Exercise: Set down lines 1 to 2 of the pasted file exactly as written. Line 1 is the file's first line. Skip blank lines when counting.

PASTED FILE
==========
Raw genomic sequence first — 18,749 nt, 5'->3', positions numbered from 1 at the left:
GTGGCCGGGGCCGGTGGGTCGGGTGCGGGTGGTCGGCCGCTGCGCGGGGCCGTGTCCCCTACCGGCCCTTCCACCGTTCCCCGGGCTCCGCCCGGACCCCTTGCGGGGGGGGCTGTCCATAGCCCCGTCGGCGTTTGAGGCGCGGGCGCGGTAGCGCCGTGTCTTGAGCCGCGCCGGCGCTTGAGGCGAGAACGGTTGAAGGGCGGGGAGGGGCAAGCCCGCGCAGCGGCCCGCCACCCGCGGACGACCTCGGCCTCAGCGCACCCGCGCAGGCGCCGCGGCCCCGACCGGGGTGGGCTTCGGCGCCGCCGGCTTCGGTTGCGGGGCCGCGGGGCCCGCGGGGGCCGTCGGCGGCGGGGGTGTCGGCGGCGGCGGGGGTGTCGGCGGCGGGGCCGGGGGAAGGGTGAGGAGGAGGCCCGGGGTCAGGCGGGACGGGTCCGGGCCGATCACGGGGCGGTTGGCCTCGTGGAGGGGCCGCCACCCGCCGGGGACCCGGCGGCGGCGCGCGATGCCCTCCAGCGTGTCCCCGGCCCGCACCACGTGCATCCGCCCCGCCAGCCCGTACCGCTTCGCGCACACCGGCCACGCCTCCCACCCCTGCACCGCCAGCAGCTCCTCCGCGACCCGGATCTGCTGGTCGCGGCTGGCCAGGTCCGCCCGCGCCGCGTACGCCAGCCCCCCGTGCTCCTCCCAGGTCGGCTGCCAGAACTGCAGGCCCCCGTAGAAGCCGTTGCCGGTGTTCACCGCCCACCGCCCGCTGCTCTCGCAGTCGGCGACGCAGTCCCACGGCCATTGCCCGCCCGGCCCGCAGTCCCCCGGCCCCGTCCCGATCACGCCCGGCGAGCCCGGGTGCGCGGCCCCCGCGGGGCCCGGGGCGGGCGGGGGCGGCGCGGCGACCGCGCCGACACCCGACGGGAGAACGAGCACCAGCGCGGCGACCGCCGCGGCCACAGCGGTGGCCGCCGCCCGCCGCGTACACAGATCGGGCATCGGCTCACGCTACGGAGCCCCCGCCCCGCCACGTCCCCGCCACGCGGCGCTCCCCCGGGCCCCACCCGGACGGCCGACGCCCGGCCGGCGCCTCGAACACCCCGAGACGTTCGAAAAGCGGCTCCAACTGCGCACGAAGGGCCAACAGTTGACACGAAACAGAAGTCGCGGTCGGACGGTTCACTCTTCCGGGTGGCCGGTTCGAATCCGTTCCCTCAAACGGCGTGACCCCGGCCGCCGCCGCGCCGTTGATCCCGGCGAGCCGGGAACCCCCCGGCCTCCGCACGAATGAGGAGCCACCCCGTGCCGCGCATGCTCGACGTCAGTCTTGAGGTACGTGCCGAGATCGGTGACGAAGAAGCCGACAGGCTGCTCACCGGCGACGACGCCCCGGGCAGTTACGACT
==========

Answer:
Raw genomic sequence first — 18,749 nt, 5'->3', positions numbered from 1 at the left:
GTGGCCGGGGCCGGTGGGTCGGGTGCGGGTGGTCGGCCGCTGCGCGGGGCCGTGTCCCCTACCGGCCCTTCCACCGTTCCCCGGGCTCCGCCCGGACCCCTTGCGGGGGGGGCTGTCCATAGCCCCGTCGGCGTTTGAGGCGCGGGCGCGGTAGCGCCGTGTCTTGAGCCGCGCCGGCGCTTGAGGCGAGAACGGTTGAAGGGCGGGGAGGGGCAAGCCCGCGCAGCGGCCCGCCACCCGCGGACGACCTCGGCCTCAGCGCACCCGCGCAGGCGCCGCGGCCCCGACCGGGGTGGGCTTCGGCGCCGCCGGCTTCGGTTGCGGGGCCGCGGGGCCCGCGGGGGCCGTCGGCGGCGGGGGTGTCGGCGGCGGCGGGGGTGTCGGCGGCGGGGCCGGGGGAAGGGTGAGGAGGAGGCCCGGGGTCAGGCGGGACGGGTCCGGGCCGATCACGGGGCGGTTGGCCTCGTGGAGGGGCCGCCACCCGCCGGGGACCCGGCGGCGGCGCGCGATGCCCTCCAGCGTGTCCCCGGCCCGCACCACGTGCATCCGCCCCGCCAGCCCGTACCGCTTCGCGCACACCGGCCACGCCTCCCACCCCTGCACCGCCAGCAGCTCCTCCGCGACCCGGATCTGCTGGTCGCGGCTGGCCAGGTCCGCCCGCGCCGCGTACGCCAGCCCCCCGTGCTCCTCCCAGGTCGGCTGCCAGAACTGCAGGCCCCCGTAGAAGCCGTTGCCGGTGTTCACCGCCCACCGCCCGCTGCTCTCGCAGTCGGCGACGCAGTCCCACGGCCATTGCCCGCCCGGCCCGCAGTCCCCCGGCCCCGTCCCGATCACGCCCGGCGAGCCCGGGTGCGCGGCCCCCGCGGGGCCCGGGGCGGGCGGGGGCGGCGCGGCGACCGCGCCGACACCCGACGGGAGAACGAGCACCAGCGCGGCGACCGCCGCGGCCACAGCGGTGGCCGCCGCCCGCCGCGTACACAGATCGGGCATCGGCTCACGCTACGGAGCCCCCGCCCCGCCACGTCCCCGCCACGCGGCGCTCCCCCGGGCCCCACCCGGACGGCCGACGCCCGGCCGGCGCCTCGAACACCCCGAGACGTTCGAAAAGCGGCTCCAACTGCGCACGAAGGGCCAACAGTTGACACGAAACAGAAGTCGCGGTCGGACGGTTCACTCTTCCGGGTGGCCGGTTCGAATCCGTTCCCTCAAACGGCGTGACCCCGGCCGCCGCCGCGCCGTTGATCCCGGCGAGCCGGGAACCCCCCGGCCTCCGCACGAATGAGGAGCCACCCCGTGCCGCGCATGCTCGACGTCAGTCTTGAGGTACGTGCCGAGATCGGTGACGAAGAAGCCGACAGGCTGCTCACCGGCGACGACGCCCCGGGCAGTTACGACT